made me start think about various things. What is an excursion without a good
A man wants to hang up a picture. He has the nail, but no hammer. But his neighbour has one! So the man decides to go and ask nextdoor if he could borrow it. But then he starts doubting his plan... what if the neighbour is refusing to lend me his hammer? Just yesterday, he greeted me rather fleetingly. Maybe he was in a hurry. Or maybe he just pretended to be in a hurry, and he does not like me. But why? I did not offend him; he is just imagining things. If someone wanted to borrow a tool from me, I would give it to him immediately. And why not? How can one refuse such an ordinary favour to his neighbour? People like him are toxic and make life harder for everyone! And on top of that he thinks that I am dependent on him! Just because he owns a hammer! That is the last straw! – And so he runs over to his neighbour, rings the bell, the neighbour opens the door, but before he can even say “hello”, the man shouts at him: “Keep your damn hammer!!" (from P. Watzlawick: Instructions for being unhappy.)
Someone has mentioned this story during the feedback round at the end of the workshop. I think that this example illustrates perfectly that people often see things more negatively than they actually are."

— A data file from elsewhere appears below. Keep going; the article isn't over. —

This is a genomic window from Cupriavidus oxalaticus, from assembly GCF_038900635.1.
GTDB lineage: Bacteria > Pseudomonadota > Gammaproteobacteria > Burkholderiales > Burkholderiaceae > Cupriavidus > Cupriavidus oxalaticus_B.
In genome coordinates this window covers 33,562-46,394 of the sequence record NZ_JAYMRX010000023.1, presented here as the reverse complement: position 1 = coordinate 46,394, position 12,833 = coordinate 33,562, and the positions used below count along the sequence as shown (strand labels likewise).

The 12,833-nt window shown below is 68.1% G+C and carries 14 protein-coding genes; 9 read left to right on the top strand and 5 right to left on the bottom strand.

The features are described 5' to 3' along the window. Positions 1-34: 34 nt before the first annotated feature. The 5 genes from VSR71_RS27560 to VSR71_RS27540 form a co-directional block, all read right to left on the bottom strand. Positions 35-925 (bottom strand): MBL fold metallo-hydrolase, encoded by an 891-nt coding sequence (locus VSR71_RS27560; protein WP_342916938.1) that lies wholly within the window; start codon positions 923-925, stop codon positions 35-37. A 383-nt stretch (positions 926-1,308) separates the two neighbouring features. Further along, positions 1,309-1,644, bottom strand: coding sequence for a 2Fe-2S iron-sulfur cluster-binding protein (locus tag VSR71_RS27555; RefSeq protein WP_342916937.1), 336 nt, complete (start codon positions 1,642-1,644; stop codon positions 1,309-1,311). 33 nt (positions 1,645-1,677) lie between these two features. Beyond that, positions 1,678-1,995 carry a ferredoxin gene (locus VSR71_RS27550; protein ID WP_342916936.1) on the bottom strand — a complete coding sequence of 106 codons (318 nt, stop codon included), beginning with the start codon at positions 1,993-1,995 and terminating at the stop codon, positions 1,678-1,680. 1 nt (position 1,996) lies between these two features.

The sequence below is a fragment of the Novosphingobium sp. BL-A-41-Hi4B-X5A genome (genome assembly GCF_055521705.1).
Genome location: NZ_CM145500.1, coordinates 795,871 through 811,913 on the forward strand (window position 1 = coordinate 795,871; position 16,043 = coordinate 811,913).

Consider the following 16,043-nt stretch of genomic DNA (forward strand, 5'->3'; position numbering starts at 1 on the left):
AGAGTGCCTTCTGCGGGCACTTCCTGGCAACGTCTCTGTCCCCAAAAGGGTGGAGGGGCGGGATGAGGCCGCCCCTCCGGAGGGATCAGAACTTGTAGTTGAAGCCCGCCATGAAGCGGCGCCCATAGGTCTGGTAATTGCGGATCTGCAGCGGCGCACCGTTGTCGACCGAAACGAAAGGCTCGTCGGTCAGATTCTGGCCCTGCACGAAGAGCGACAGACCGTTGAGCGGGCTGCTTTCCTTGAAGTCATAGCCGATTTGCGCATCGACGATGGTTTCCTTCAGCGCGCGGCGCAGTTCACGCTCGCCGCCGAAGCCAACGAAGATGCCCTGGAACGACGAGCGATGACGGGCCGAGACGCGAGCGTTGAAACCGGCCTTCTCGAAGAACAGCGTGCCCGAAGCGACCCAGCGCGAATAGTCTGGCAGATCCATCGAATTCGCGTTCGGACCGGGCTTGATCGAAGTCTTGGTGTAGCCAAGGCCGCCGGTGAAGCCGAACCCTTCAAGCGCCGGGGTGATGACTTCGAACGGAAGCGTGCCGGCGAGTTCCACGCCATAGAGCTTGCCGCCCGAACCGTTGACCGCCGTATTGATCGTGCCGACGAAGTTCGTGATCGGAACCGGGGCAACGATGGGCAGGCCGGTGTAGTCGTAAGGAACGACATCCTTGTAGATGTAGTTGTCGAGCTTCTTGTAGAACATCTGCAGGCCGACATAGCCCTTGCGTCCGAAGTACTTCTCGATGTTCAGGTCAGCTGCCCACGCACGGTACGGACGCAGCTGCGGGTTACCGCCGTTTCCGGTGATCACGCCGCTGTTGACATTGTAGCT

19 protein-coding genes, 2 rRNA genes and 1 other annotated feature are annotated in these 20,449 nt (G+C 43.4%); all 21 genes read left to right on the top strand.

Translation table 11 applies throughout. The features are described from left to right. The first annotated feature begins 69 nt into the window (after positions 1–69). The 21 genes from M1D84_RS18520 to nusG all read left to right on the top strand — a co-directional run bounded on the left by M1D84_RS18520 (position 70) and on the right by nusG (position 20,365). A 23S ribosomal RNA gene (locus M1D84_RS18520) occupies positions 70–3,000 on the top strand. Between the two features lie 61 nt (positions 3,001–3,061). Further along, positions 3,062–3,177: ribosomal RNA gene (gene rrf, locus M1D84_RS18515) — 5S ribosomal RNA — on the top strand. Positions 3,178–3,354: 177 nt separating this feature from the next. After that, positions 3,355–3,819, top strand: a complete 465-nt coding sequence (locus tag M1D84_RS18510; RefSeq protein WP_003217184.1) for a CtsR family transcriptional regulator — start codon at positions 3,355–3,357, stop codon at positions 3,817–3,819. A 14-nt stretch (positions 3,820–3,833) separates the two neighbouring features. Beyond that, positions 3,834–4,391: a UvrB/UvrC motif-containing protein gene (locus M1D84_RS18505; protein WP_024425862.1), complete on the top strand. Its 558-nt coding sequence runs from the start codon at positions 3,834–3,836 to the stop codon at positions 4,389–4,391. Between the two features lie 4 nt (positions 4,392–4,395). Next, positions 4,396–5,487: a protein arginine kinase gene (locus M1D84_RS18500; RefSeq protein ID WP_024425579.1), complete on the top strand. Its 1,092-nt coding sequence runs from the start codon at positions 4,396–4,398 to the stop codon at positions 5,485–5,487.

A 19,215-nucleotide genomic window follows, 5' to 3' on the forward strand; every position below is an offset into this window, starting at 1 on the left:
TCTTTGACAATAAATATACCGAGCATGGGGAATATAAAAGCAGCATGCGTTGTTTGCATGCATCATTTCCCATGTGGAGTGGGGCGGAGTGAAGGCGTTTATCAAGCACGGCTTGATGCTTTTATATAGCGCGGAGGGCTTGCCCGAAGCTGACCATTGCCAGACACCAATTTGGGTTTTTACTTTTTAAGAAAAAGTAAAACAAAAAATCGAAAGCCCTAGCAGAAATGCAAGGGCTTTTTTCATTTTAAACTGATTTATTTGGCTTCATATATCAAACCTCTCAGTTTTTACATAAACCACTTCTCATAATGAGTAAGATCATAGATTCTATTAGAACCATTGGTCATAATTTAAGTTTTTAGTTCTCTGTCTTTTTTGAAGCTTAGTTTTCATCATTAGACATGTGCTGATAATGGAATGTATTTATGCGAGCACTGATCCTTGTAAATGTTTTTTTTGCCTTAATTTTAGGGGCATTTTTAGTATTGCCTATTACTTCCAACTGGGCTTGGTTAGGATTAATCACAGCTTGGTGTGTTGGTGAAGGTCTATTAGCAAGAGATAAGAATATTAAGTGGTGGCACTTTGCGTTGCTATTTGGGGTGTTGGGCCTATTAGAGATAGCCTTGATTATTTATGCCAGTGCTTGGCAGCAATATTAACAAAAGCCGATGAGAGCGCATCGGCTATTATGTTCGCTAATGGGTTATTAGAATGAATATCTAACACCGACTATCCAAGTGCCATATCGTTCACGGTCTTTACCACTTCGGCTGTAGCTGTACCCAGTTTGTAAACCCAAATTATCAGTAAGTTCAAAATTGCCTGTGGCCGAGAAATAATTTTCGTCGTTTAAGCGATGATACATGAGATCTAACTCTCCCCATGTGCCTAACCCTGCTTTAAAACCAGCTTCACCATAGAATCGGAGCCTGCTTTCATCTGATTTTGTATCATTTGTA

"Here are 3 of the things I will
- Breaking free from the loop of thoughts: take courage and address things or just do them before you think about them forever.
- Face your fears: you can only minimise or defeat your fears by facing up to them over and over again.
- Demand obligations and stick to them: for example, a first step to consider could be your own punctuality and – in turn – expecting others to be in time, too.
"I think mutual trust,
esteem and commitment represent the basis for our cooperation and even our social
cohesion. It may sound a bit pretentious, so it's probably best for everyone to think about it for themselves and
consider what the essential points that guarantee a
good coexistence are.
I consider it to be absolutely important that we have taken the time for this essential issue - it shows that we are on the right track. We all can transfer many of the suggestions we have gathered from the work in the seminar to our daily interaction. – care and respect when dealing with each other brings us closer together; and make us even more successful!
A big thanks for
organising these two great and informative days!
We would like to thank our coach Christian Baudisch and everyone who has participated! In the course of the year, empiriecom will have the opportunity to learn more about "responsibility, attitude and commitment".